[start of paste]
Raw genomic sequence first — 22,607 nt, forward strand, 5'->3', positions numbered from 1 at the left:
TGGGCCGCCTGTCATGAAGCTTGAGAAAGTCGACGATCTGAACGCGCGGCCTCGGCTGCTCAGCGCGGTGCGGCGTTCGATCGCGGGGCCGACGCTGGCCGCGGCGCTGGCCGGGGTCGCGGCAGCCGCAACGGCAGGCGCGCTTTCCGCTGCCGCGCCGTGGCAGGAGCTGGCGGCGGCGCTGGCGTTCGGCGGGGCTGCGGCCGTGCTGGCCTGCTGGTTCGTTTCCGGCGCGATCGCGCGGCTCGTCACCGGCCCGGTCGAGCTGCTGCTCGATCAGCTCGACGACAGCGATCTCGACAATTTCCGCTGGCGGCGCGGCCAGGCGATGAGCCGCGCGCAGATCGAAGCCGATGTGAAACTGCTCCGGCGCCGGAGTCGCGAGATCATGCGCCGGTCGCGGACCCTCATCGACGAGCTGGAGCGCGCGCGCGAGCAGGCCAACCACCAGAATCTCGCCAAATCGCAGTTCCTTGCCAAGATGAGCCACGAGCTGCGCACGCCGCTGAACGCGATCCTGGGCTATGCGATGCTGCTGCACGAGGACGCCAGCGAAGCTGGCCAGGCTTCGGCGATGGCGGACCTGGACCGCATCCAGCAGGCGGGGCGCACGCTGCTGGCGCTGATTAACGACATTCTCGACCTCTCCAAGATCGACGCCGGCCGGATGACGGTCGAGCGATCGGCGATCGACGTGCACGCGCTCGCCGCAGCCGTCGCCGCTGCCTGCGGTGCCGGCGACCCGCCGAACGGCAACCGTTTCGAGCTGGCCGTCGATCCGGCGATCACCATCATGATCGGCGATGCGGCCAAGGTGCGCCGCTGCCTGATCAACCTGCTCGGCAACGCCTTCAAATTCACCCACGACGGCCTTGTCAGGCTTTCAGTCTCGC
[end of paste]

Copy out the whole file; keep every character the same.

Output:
Raw genomic sequence first — 22,607 nt, forward strand, 5'->3', positions numbered from 1 at the left:
TGGGCCGCCTGTCATGAAGCTTGAGAAAGTCGACGATCTGAACGCGCGGCCTCGGCTGCTCAGCGCGGTGCGGCGTTCGATCGCGGGGCCGACGCTGGCCGCGGCGCTGGCCGGGGTCGCGGCAGCCGCAACGGCAGGCGCGCTTTCCGCTGCCGCGCCGTGGCAGGAGCTGGCGGCGGCGCTGGCGTTCGGCGGGGCTGCGGCCGTGCTGGCCTGCTGGTTCGTTTCCGGCGCGATCGCGCGGCTCGTCACCGGCCCGGTCGAGCTGCTGCTCGATCAGCTCGACGACAGCGATCTCGACAATTTCCGCTGGCGGCGCGGCCAGGCGATGAGCCGCGCGCAGATCGAAGCCGATGTGAAACTGCTCCGGCGCCGGAGTCGCGAGATCATGCGCCGGTCGCGGACCCTCATCGACGAGCTGGAGCGCGCGCGCGAGCAGGCCAACCACCAGAATCTCGCCAAATCGCAGTTCCTTGCCAAGATGAGCCACGAGCTGCGCACGCCGCTGAACGCGATCCTGGGCTATGCGATGCTGCTGCACGAGGACGCCAGCGAAGCTGGCCAGGCTTCGGCGATGGCGGACCTGGACCGCATCCAGCAGGCGGGGCGCACGCTGCTGGCGCTGATTAACGACATTCTCGACCTCTCCAAGATCGACGCCGGCCGGATGACGGTCGAGCGATCGGCGATCGACGTGCACGCGCTCGCCGCAGCCGTCGCCGCTGCCTGCGGTGCCGGCGACCCGCCGAACGGCAACCGTTTCGAGCTGGCCGTCGATCCGGCGATCACCATCATGATCGGCGATGCGGCCAAGGTGCGCCGCTGCCTGATCAACCTGCTCGGCAACGCCTTCAAATTCACCCACGACGGCCTTGTCAGGCTTTCAGTCTCGC